Abbott Clay & Reed

Posts Tagged ‘pirate attacks’

Top 5 Pirate Regions in the World Today

In Jones Act Law, Maritime, Pirates on May 4, 2009 at 2:33 PM

People have for years had a romanticized and fantasized version of piracy floating around their heads due to a number of literary and film sources. However, recent events have brought pirates back into sharp focus, and shown that there are a number of places in the world where piracy is a very real and very dangerous issue. Although the US navy and coast-guard has all but eradicated piracy around the United States and in the Caribbean, these five locations all have very real threats to ocean vessels posed by pirates in the region.

  1. Somalia – Somali pirate attacks have been in the news a very large amount in the last year, and the region is extremely dangerous for foreign ships currently. The problem is so severe that there have been cases of multiple pirate attacks taking place in a single day.

  1. The Strait of Malacca – A strait of water which is patrolled by Indonesia, Malaysia, and Singapore. Although attacks have decreased, it is still a piracy hotbed. The amount of trade traffic and the locations for hiding a vessel make it ideal for piracy.

  1. Yemen – On the Asian side of the water that separates Africa from Asia, Yemen faces Somalia and Ethiopia and is subject to attacks by the same pirates.

  1. West Coast of Africa – Although there have been many less attacks here than on the east coast, there have still been reported attacks off the coasts of Nigeria, Cameroon, Togo, and Ghana.

  1. South America – Although a vast majority of attacks take place in the regions already mentioned, there have been some attacks in the last year in various coastal waters around the northern countries of South America. Waters belonging to countries like Venezuela, Peru, and Columbia have all seen pirate attacks within the last year.




Piracy Today: A Crime without Punishment?

In Uncategorized on April 26, 2009 at 5:17 AM

Though our world has evolved remarkably since the days of swashbuckling sea captains, we still see piracy occurring. And, although we are in the age of technology, the piracy that we are referring to has nothing to do with copyright violation. Back are the days of pirate ships. Back are the days of feeling as if one must constantly scan the waters around them to be prepared and more aware of an impending attack.

Yes, today, pirates still exist. Quite honestly, they probably never ceased to exist; we just didn’t hear that much about them because pirate attacks were so rare. However, within the past year, more than 80 boats have fallen victim to pirates. In fact, it is estimated that pirates have at least 20 boats and somewhere in the vicinity of 300 hostages currently in their possession. The attacks are only increasing in number and, unfortunately, it seems as if there is little that can be done about the situation.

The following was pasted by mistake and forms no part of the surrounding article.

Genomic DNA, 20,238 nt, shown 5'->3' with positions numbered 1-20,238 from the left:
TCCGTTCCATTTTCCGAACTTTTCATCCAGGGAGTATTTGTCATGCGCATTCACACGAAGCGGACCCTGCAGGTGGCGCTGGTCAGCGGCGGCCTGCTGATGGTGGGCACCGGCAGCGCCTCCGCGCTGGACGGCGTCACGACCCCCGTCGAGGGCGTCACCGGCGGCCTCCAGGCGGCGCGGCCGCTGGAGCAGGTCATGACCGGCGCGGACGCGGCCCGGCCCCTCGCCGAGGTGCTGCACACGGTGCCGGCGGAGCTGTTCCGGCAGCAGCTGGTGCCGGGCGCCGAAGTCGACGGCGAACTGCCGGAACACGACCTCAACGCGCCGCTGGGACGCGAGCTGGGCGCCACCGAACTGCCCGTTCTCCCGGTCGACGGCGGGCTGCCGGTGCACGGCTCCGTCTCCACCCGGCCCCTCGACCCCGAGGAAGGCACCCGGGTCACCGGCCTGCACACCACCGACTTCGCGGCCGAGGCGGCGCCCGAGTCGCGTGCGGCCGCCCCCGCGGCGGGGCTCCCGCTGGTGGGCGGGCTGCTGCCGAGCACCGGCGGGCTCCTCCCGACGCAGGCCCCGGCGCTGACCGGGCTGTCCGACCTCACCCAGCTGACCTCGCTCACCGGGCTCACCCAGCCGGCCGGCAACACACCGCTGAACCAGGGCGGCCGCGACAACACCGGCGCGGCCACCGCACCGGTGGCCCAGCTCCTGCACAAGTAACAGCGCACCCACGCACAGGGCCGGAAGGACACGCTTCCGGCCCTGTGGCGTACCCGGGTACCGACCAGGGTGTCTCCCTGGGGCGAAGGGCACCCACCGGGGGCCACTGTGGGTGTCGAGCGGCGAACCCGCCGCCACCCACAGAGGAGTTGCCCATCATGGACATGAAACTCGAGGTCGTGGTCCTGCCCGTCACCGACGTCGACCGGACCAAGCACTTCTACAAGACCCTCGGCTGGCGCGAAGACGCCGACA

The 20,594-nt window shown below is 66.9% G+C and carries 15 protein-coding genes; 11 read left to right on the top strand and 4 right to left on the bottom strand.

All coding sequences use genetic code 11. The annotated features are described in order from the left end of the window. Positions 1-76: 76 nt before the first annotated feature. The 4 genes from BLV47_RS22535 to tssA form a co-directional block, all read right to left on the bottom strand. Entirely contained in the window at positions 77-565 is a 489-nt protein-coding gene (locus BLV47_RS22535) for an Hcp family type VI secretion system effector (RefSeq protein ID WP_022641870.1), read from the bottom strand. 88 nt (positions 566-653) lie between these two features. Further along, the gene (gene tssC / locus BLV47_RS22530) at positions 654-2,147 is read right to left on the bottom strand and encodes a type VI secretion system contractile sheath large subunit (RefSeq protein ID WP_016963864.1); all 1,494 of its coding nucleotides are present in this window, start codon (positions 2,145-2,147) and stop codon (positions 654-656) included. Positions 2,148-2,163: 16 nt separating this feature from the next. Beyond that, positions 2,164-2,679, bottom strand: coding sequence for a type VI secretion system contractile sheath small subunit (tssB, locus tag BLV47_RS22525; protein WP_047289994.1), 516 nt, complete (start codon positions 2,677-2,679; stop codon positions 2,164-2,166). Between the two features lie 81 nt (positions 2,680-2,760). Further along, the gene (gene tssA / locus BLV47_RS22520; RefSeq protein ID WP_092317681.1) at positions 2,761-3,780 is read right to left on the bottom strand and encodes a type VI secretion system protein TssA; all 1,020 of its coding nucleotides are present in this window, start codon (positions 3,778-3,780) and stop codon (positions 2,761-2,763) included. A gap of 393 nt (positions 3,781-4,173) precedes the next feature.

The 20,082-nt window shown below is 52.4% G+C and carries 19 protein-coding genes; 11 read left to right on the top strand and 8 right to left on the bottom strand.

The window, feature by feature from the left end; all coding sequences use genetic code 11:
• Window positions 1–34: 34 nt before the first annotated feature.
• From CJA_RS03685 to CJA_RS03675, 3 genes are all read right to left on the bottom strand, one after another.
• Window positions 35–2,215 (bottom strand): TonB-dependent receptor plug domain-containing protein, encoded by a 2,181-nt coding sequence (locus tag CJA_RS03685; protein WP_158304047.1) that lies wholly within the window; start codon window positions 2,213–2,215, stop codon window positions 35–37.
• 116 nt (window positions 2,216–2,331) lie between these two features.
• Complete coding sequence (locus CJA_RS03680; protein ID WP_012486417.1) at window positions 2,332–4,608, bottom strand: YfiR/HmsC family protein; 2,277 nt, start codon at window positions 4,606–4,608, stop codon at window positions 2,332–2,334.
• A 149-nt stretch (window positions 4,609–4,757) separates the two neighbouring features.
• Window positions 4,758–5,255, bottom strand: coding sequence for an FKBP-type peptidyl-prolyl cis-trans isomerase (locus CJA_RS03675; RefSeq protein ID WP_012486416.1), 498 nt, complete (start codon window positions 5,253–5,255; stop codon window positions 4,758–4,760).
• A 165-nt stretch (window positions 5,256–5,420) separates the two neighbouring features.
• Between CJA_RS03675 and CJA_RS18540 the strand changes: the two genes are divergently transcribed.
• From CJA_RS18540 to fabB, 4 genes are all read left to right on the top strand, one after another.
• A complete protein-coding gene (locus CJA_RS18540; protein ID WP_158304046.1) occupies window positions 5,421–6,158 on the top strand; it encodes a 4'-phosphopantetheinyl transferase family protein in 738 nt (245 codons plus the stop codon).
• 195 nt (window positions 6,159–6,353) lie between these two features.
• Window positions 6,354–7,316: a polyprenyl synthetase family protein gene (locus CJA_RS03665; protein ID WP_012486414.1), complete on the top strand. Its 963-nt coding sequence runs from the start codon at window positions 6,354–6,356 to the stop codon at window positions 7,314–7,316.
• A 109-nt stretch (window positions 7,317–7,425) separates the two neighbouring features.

The majority of these pirates are from Somalia, a lawless country since 1991. Many of the attacks occur within the waters of the Gulf of Aden, a popular through route just off the coast of Somalia. The Somalian pirates believe that they have good reason to commit these acts, which, in any other country, would be considered criminal. Their pirating activities began sometime in the early 1990’s, after the fall of the Somalian Government. It is believed to have started when fishing vessels from other countries began illegally fishing the waters off the coast of Somalia. In an attempt to get back some of the income that was lost when these vessels depleted the Somalian waters of fish and lobster, Somalian fisherman began hijacking foreign vessels and holding the boats and crew members for ransom. Because the ransom is almost always paid, these pirates continue their attacks.

Unfortunately, though mounting concern of many countries exists and measures are being put into place to curb these instances, little has changed in the way of prosecution. NATO currently has no policy for detainment of these individuals. In short, many of the countries affected by this pirating are saddled with the burden of prosecution. And, many times, do not even have that opportunity available to them.

Rescued American Ship Captain Arrives in Kenya

In Hijacking, Hostage, Jones Act Law, Pirates on April 16, 2009 at 9:57 AM

The Voice of America reports on Richard Phillip arriving in Kenya after being rescued by the U.S. Navy. Three Navy sharpshooters shot three of his captures just before his rescue.

As the Pirate attacks escalate in the region the Jones Act and it’s applicable laws we no doubt ably again be reviewed by our Justice System. It is interesting that these laws of the early 20th Century are still as necessary today for acts of Piracy as they certainly must have been during their penning.

We are curious to see if the Jones Act in it’s current form will be able to properly defend the rights of these seamen in international territories working for US based companies. It is our opinion that not only will it hold it’s own but in fact with further strengthen legal ramifications across all aspects of the shipping and maritime industries.